• Regulation 1935/2004 (Framework Regulation)
    Article 3 specific provisions on safety also
    applies for nanomaterials
  • Directive 2002/72 (Plastics Directive)
  • the establishment of a list of approved
    substances (the positive list) is sufficient to
    demonstrate the achievement of safety
  • provided the relevant restrictions are met
  • No restrictions on particle size hence the
    positive listing of a substance could be claimed
    to also cover its nano-form (this has been
    changed with PIM!)

9
EXISTING LEGAL FRAMEWORK - FOOD CONTACT
  • However, the Framework Regulation also provides,
    that
  • the applicant or any business operator using the
    authorized substance shall immediately inform the
    Commission of any new scientific or technical
    information, which might affect the safety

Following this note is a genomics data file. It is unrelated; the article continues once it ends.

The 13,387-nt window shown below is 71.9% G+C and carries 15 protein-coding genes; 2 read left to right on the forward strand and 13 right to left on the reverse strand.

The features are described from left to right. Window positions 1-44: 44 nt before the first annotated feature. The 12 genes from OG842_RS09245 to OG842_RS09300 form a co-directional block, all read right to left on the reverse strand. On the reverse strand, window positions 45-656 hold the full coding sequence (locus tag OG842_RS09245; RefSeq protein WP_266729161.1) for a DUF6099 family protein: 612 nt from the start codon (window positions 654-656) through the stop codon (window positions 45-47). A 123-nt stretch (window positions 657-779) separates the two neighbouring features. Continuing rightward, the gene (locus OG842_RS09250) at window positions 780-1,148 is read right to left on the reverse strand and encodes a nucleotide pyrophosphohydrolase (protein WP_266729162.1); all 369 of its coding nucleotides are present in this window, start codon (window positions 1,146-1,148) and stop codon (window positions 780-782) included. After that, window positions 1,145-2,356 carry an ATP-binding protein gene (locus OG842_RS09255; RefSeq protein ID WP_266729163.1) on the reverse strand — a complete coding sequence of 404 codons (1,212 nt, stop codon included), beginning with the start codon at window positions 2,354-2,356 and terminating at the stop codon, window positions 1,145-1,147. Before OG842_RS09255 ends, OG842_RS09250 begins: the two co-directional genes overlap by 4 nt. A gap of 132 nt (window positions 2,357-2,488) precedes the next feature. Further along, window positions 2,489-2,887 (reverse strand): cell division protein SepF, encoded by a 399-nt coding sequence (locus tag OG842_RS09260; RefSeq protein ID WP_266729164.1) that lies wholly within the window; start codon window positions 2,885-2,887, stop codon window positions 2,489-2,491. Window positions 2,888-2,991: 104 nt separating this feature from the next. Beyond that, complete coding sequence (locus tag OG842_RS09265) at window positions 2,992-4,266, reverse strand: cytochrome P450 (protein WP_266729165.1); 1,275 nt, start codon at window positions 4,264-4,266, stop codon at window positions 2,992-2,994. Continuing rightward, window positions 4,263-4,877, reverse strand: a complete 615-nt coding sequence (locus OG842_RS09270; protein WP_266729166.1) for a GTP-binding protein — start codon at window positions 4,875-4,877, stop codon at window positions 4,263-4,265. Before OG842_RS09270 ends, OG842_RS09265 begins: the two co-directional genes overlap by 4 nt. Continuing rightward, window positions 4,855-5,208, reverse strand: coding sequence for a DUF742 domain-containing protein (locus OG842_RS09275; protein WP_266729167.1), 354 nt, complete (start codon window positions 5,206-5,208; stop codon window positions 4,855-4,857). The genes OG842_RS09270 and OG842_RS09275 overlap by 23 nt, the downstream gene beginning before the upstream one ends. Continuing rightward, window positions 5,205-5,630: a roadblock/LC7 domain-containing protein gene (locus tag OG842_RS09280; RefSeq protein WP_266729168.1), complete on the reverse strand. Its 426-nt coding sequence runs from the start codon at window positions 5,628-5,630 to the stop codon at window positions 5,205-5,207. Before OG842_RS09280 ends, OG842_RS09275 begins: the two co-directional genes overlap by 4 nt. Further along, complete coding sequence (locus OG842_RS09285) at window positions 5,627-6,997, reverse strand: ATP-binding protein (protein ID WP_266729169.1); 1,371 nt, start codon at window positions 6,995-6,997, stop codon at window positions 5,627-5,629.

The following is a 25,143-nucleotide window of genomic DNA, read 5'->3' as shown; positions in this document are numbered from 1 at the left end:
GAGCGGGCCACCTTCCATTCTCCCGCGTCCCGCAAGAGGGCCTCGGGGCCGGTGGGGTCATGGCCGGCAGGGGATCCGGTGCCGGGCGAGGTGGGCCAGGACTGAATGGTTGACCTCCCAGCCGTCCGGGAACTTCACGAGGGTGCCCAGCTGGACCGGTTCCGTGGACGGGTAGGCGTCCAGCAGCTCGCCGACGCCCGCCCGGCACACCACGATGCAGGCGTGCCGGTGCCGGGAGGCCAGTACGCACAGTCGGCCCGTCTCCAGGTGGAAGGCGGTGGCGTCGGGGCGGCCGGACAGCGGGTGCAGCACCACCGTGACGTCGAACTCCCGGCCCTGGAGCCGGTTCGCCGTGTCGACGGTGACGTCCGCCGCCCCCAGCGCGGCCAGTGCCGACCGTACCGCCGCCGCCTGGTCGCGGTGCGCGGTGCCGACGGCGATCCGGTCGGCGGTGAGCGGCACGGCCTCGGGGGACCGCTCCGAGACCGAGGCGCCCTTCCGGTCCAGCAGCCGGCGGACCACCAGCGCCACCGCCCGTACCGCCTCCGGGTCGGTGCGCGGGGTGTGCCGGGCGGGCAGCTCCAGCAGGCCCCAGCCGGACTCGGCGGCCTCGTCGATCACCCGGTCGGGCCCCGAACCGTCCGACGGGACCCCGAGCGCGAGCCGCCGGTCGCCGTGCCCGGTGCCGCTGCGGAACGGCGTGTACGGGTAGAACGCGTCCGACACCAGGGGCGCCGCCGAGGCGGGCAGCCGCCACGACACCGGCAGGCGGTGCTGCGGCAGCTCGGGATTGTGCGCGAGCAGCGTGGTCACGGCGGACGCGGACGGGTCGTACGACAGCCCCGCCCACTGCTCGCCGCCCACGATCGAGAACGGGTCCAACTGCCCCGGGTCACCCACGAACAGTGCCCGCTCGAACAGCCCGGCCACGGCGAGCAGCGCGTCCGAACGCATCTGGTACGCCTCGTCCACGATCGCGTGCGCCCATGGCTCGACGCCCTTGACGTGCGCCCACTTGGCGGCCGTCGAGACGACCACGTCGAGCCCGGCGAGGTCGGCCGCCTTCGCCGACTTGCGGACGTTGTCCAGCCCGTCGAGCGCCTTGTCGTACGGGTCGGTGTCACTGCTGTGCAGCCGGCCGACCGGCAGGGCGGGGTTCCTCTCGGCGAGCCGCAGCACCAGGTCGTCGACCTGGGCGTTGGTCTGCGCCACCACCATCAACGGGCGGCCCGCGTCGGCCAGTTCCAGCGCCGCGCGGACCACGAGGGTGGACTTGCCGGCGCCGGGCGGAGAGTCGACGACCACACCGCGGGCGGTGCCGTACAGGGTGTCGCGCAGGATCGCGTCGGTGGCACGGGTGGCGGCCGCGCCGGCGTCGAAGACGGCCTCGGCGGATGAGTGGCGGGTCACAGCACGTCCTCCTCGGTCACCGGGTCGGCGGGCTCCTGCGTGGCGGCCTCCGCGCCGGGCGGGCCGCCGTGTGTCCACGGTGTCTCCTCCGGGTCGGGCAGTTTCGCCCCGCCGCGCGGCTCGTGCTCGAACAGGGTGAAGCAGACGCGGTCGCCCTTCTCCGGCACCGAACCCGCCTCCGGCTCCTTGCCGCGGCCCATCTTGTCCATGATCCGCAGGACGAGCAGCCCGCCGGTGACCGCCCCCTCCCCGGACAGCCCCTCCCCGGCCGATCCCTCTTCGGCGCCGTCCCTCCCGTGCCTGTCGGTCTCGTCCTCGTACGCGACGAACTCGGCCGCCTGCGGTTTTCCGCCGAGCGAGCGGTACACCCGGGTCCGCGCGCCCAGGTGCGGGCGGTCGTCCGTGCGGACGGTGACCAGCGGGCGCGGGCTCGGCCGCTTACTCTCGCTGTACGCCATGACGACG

assessment of the authorized substance in
    relation to human health.
  • What might affect the safety assessment is left
    for the business operator to judge
  • Can be claimed to cover nanomaterials with
    potential health hazard

10
EXISTING LEGAL FRAMEWORK - FOOD CONTACT
  • Safety demonstrated on a case-by-case basis
  • With sufficient toxicological information
  • With demonstrating the lack of any exposure i.e.
    no migration
  • All the above implies that the individual
    authorization of the nano-form is required by the
    Authority. This calls for
  • Clarifying the confusion of relying on existing
    authorization for bulk substances see PIM
  • Developing proper criteria for the safety
    evaluation of nanomaterials, allowing their
    petitioning and appropriate listing as authorized
    substances in their nano-forms

11
EXISTING LEGAL FRAMEWORK - FOOD CONTACT
  • Active and Intelligent Packaging Regulation (EC
    No. 450/2009)
  • Excludes nanoparticles (substances
    deliberately engineered to particle size which
    exhibit functional physical and chemical